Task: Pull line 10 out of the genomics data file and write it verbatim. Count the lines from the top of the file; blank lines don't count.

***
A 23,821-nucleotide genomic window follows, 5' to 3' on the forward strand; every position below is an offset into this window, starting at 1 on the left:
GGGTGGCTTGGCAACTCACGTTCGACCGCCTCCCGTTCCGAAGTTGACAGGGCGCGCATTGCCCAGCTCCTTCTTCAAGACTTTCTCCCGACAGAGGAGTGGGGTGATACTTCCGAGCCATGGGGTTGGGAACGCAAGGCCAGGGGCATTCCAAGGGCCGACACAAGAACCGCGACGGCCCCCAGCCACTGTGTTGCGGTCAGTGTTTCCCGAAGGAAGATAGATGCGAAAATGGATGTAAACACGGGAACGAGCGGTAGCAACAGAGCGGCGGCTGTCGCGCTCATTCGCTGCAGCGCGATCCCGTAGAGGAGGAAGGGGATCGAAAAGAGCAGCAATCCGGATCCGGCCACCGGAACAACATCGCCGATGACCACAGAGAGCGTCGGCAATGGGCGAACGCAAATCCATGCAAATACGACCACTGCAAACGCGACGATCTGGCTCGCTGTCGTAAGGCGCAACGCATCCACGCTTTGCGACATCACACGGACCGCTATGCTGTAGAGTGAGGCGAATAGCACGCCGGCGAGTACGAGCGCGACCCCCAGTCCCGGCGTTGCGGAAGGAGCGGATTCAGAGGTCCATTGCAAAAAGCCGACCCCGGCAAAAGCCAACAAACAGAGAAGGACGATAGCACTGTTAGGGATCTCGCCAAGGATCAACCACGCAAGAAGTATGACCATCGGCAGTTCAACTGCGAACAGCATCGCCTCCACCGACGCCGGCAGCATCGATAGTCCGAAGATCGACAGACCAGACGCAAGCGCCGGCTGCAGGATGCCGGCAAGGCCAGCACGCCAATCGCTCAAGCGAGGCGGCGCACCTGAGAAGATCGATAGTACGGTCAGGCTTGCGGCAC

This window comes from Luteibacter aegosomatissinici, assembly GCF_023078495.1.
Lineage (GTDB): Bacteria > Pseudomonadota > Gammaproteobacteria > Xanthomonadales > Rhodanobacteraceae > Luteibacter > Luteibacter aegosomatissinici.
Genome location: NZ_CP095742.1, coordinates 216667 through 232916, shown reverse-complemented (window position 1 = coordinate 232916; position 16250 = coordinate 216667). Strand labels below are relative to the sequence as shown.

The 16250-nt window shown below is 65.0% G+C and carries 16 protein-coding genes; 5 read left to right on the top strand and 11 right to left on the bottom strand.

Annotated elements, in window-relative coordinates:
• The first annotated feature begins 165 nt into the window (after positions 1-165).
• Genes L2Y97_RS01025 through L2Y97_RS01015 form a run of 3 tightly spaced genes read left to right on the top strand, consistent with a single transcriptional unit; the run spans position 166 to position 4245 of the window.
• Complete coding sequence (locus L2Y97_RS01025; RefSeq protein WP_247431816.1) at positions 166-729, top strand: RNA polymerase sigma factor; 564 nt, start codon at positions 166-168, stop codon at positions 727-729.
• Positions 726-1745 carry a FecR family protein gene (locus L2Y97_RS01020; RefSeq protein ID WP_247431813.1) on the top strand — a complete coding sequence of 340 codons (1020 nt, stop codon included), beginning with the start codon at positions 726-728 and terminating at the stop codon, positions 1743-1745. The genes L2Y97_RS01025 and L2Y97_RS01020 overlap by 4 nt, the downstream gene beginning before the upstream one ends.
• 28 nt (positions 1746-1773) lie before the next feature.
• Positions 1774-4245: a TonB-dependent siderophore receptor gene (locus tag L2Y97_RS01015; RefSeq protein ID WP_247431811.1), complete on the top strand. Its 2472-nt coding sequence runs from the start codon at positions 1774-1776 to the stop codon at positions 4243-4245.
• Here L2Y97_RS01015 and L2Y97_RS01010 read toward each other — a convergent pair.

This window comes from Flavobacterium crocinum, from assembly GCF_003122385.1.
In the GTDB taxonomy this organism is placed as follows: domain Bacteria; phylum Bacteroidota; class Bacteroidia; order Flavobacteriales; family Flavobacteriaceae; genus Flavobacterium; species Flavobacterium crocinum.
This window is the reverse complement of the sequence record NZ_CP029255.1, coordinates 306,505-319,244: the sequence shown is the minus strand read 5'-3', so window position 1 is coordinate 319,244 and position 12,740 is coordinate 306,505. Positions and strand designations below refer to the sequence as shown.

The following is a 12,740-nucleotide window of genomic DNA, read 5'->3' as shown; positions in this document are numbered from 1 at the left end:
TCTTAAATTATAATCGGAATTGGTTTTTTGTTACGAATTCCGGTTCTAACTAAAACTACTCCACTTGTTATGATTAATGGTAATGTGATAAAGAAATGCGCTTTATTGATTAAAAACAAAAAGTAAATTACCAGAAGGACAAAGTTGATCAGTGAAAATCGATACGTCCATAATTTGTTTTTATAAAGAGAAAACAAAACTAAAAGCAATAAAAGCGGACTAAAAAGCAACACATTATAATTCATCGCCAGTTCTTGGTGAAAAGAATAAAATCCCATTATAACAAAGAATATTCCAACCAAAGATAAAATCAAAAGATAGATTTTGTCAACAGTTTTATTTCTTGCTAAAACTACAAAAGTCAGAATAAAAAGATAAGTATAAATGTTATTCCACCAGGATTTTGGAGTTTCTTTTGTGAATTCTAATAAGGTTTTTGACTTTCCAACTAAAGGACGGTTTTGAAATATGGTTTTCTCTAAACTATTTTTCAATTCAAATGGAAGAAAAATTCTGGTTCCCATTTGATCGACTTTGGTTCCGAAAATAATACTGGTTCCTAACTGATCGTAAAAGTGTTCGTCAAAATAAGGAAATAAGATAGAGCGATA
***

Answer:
• Complete coding sequence (locus L2Y97_RS01025; RefSeq protein WP_247431816.1) at positions 166-729, top strand: RNA polymerase sigma factor; 564 nt, start codon at positions 166-168, stop codon at positions 727-729.